A small, yellow house stands next to the main gate of Winchester College. In this house, Jane Austen resided during the last few weeks of her life. Austen was referred to a doctor in Winchester and came with her sister, Cassandra.
"This Discharge was on me for above a week, & as our Alton Apoth did not pretend to be able to cope with it, better advice was called in. Our nearest very good, is at Winchester, where there is a Hospital & capital Surgeons, & one of them attended me, & his applications gradually removed the Evil. The consequence is, that instead of going to Town to put myself into the hands of some Physician as I [should] otherwise have done, I am going to Winchester instead, for some weeks to see what Mr Lyford can do farther towards re-establishing me in tolerable health."
-Jane Austen in a letter to Anne Sharp, May 22, 1817
From Jane Austenís Letters, 3rd ed., Edited by Deirdre Le Faye
One of her last written works was a poem titled "When Winchester Races," which she composed during her residence. She died in this house on July 18, 1817, after staying there for only six weeks, an event commemorated by a plaque above the front door. For our Jane Austen tour group, this was one of the highlights. For our purposes, it was important to see where Jane Austen lived during different periods in her life. A tour guide might tell a visitor, as ours (an expert on Austen named Elizabeth Proudman) did, that she knows which window belongs to the room in which Austen died. Looking at the home from the outside (or from a photograph), it is the window to the left of the plaque.
Unfortunately, the Winchester house in which Jane Austen died is not open to the public. It is now a private residence for one of the teachers at Winchester College and can only be viewed from the outside.
Winchester Cathedral is a very beautiful cathedral filled with English history. It has been a place of worship for over 900 years. Some of the original Norman architecture can still be seen in the transepts and crypt. The nave was remodeled in the fourteenth century and is said to be the longest in Europe. The cathedral houses many of the tombs of the early English kings. In addition, there are many pieces of sculpture, metalwork, and woodwork as well as the Winchester Bible (which dates to the 12th century) on display in the cathedral.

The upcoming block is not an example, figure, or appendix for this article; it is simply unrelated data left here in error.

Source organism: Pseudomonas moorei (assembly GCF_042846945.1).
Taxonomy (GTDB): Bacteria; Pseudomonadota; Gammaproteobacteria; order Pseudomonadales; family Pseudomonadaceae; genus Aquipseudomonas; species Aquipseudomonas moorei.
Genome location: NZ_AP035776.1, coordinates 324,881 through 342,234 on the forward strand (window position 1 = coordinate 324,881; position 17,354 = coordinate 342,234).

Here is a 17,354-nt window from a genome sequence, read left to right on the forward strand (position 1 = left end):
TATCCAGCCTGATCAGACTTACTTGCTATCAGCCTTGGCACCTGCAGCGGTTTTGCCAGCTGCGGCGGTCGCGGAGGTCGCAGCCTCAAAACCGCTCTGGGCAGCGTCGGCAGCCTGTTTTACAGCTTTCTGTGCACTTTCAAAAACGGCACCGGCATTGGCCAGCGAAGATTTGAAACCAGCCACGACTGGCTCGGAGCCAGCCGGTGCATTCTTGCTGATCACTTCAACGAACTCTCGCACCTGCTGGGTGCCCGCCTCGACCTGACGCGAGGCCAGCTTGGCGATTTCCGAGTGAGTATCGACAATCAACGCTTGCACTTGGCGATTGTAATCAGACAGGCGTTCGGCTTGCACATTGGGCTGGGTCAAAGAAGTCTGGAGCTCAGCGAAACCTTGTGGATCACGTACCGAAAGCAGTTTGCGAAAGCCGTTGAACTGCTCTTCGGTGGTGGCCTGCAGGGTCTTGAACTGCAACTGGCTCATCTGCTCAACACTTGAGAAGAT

The Cathedral is not only beautiful but was essential to our trip because it is the burial site of Jane Austen. When Jane was ill, she traveled to Winchester with her sister, Cassandra, in order to seek treatment. The doctor was unable to do anything for her, and she died in Winchester on July 18, 1817. As she requested, she was buried in the Cathedral. Austen was one of the last people to be buried in the church and was probably buried there because her brother and father were both clergymen. Jane is buried in he north aisle. Her grave marker does not mention her literary accomplishments. Her stone reads:
In Memory of JANE AUSTEN, youngest daughter of the late Revd GEORGE AUSTEN, formerly Rector of Steventon in this County. She departed this Life on the 18th of July 1817, aged 41, after a long illness supported with the patience and the hopes of a Christian.
The benevolence of her heart, the sweetness of her temper, and the extraordinary endowments of her mind obtained the regard of all who knew her and the warmest love of her intimate connections.
Their grief is in proportion to their affection, they know their loss to be irreparable, but in their deepest affliction they are consoled by a firm though humble hope that her charity, devotion, faith and purity have rendered her soul acceptable in the sight of her REDEEMER.
A wall marker, added at a later date, acknowledges her literary accomplishments.
If you have time while in Winchester, I highly recommend attending a service. Some of our group attended Evensong to hear the boys from the Cathedral's well-known choir school sing; it was a lovely and awe-inspiring occasion.
For more information, see the Winchester Cathedral homepage.
Text by Laurie Carter and Lauren Emory. Photos by Laurie Carter, Lauren Emory, and Rick Spies.
Formatting, design, and layout by Kelly Giles.
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